MIAMI, FL – The Federal Bureau of Investigation (FBI) Miami along with the FBI’s Behavioral Threat Assessment Center conducted a series of workshops last week in Boca Raton and Fort Pierce, Florida, to address ways to prevent terrorism and mass casualty violence. These workshops were conducted in support of the FBI’s national Threat Assessment and Threat Management (TATM) initiative.
The workshops, conducted between December 1st and 3rd, included participants from law enforcement and other partners such as schools, institutions of higher education, community mental health organizations, and federal and state prosecutors.
After the September 11, 2001, attacks, the mission, focus, and culture of the FBI shifted to reflect a new top priority: preventing acts of terrorism. This shift to a more proactive and prevention-based approach meant making significant legal and structural changes within the U.S. government to improve information sharing among intelligence agencies. It also meant working to improve communication and collaboration with law enforcement partners through the FBI’s Joint Terrorism Task Forces (JTTFs) and other partnership efforts. Shortly after September 11, the FBI’s Behavioral Analysis Unit 1 was established to support prevention through the application of behaviorally based operational support, training, and research. Over the years, the unit has evolved into the Behavioral Threat Assessment Center, a multiagency, multidisciplinary task force that provides investigative and operational support for the FBI’s most complex, concerning, and complicated terrorism investigations.
In November 2019, the FBI published the Lone Offender Terrorism report, which examined 52 ideologically motivated lone offender terrorist attacks conducted in the United States between 1972 and 2015. Prior to that, in June 2018, the FBI published A Study of the Pre-Attack Behaviors of Active Shooters, which examined the pre-attack behavioral indicators of 63 different active shooters in the United States between 2000 and 2013. Both of these reports concluded that, while the motivators and drivers for violence are highly individualized, those who commit violence travel an observable and discernable pathway from thought to action. In many situations, the initial reporting of concerning behavior will be made to non-law enforcement authority figures, such as a school counselor, a coach, or a local religious leader. As such, community members need clear and sometimes multiple avenues for potential reporting. It is crucial, however, that law enforcement become a part of the assessment and management of any credible threat.
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The following agencies participated in the training:
Boca Raton Workshop (held at Safe School Institute 1790 NW Spanish River Boulevard, Boca Raton, Florida): Palm Beach Sheriff’s Office , Delray Police Department, West Palm Beach Police Department, School District Police Department, Boca Raton Police Department, Department of Veteran’s Affairs, U.S. Secret Service, Florida Department of Law Enforcement, Rivera Police Department, Florida State Prosecutor’s Office, United States Attorney’s Office – Southern District of Florida (SDF).
Fort Pierce Workshop (held at the Indian River State College Treasure Coast Public Safety Training Complex, 4600 Kirby Loop Road, Fort Pierce, Florida): Martin County Sheriff’s Office, Stuart Police Department, St. Lucie County Sheriff’s Office, Port Saint Lucie Police Department, Indian River County Sheriff’s Office, Vero Beach Police Department, Sebastian Police Department, Okeechobee County Sheriff’s Office, Highlands County Sheriff’s Office, Florida Department of Law Enforcement (FDLE) – Ft. Pierce, State Attorney’s Office – 19th Judicial Circuit, United States Attorney’s Office – SDF – Ft. Pierce, United States Secret Service – Ft. Pierce.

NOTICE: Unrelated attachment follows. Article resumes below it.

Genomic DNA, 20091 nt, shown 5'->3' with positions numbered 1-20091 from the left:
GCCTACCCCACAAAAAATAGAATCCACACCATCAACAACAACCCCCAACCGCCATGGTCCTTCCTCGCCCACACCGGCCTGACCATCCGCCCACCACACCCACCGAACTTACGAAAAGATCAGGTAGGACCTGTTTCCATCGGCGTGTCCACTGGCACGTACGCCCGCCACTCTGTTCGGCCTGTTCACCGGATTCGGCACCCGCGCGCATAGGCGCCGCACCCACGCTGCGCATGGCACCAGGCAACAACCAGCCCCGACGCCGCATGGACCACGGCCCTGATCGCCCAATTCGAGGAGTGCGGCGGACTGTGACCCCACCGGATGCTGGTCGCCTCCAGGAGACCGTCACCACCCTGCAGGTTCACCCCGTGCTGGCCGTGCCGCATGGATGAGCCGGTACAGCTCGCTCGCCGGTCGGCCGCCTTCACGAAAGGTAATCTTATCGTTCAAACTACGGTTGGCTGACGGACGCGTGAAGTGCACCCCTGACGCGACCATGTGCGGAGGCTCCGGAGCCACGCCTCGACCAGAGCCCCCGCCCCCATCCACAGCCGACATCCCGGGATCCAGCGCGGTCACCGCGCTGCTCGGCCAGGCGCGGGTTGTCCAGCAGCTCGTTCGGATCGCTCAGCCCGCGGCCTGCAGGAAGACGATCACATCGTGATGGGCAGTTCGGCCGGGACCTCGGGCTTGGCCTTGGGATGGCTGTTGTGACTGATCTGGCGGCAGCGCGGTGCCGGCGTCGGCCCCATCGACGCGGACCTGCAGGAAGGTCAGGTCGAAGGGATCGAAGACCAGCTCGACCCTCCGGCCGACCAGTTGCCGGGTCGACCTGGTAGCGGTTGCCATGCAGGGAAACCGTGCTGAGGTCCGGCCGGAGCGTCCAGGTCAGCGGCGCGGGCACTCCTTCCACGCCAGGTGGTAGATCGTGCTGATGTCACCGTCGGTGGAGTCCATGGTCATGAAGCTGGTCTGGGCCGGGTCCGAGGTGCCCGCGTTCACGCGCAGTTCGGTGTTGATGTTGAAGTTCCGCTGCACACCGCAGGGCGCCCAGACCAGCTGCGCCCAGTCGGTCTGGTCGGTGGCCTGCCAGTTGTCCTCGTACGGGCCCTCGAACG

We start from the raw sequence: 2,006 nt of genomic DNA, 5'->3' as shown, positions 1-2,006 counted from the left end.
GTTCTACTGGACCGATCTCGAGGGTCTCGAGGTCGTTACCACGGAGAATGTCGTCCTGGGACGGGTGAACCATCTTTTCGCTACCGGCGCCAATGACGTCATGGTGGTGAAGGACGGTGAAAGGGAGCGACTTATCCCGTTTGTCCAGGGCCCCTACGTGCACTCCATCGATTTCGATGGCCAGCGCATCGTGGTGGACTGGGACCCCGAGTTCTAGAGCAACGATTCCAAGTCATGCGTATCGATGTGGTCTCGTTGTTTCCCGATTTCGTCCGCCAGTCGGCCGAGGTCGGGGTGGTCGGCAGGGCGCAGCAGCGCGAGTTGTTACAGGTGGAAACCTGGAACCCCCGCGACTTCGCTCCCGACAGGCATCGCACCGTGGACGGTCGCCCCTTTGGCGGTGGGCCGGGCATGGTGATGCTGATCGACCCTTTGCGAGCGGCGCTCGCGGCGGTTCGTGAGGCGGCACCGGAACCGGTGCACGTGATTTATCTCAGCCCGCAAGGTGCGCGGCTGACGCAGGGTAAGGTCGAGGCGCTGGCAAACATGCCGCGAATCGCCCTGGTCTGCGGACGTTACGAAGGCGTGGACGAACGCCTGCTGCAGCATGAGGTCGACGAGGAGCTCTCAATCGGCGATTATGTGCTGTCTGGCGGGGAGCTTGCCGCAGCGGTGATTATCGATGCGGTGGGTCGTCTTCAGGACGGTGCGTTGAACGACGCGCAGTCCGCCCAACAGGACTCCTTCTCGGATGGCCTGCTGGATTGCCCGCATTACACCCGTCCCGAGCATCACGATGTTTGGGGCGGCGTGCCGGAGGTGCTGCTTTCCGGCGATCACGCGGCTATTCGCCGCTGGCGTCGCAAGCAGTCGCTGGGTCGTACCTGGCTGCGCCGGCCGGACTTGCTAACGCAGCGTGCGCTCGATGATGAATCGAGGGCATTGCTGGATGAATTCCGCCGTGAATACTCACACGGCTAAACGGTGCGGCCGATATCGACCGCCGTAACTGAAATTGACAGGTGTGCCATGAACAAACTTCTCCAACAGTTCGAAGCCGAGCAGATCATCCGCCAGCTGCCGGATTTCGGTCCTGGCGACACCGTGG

“As the FBI learns more and more about the motivators and stressors of terrorists and mass shooters, we have an obligation to share this information with those on the front lines,” “These workshops are a part of a continuous training program offered by the FBI and are an important part of what we do to when it comes to identifying terrorists and mass shooters before it’s too late.”Matt Fodor, assistant special agent in charge, FBI Miami.
“FBI research and operational experience indicate acts of terrorism and targeted violence are rarely carried out for purely ideological or personal reasons. Often there is a blending of ideological motivators with life experiences, stressors, and other personal motivators, such as glory or revenge. When implemented properly, Threat Assessment and Threat Management (TATM) principles are designed to prevent terrorism and acts of non-ideologically motivated targeted violence before they occur,”John Wyman, chief of the FBI’s Behavioral Threat Assessment Center.
“Recognizing that the challenges of threat management can be addressed only through a whole-of-community response, the FBI is diligently working to develop new and meaningful partnerships across all levels of government and within the communities the FBI serves. Participation in these workshops strengthen our existing relationships and provide opportunities to develop new partnerships, which leads to a more proactive approach to threat management in our area of responsibility,”Fort Pierce SSRA Gavin Gumbinner.
- To learn more about the BAU: https://www.fbi.gov/services/cirg.
- Active Shooter Resources: https://www.fbi.gov/about/partnerships/office-of-partner-engagement/active-shooter-resources.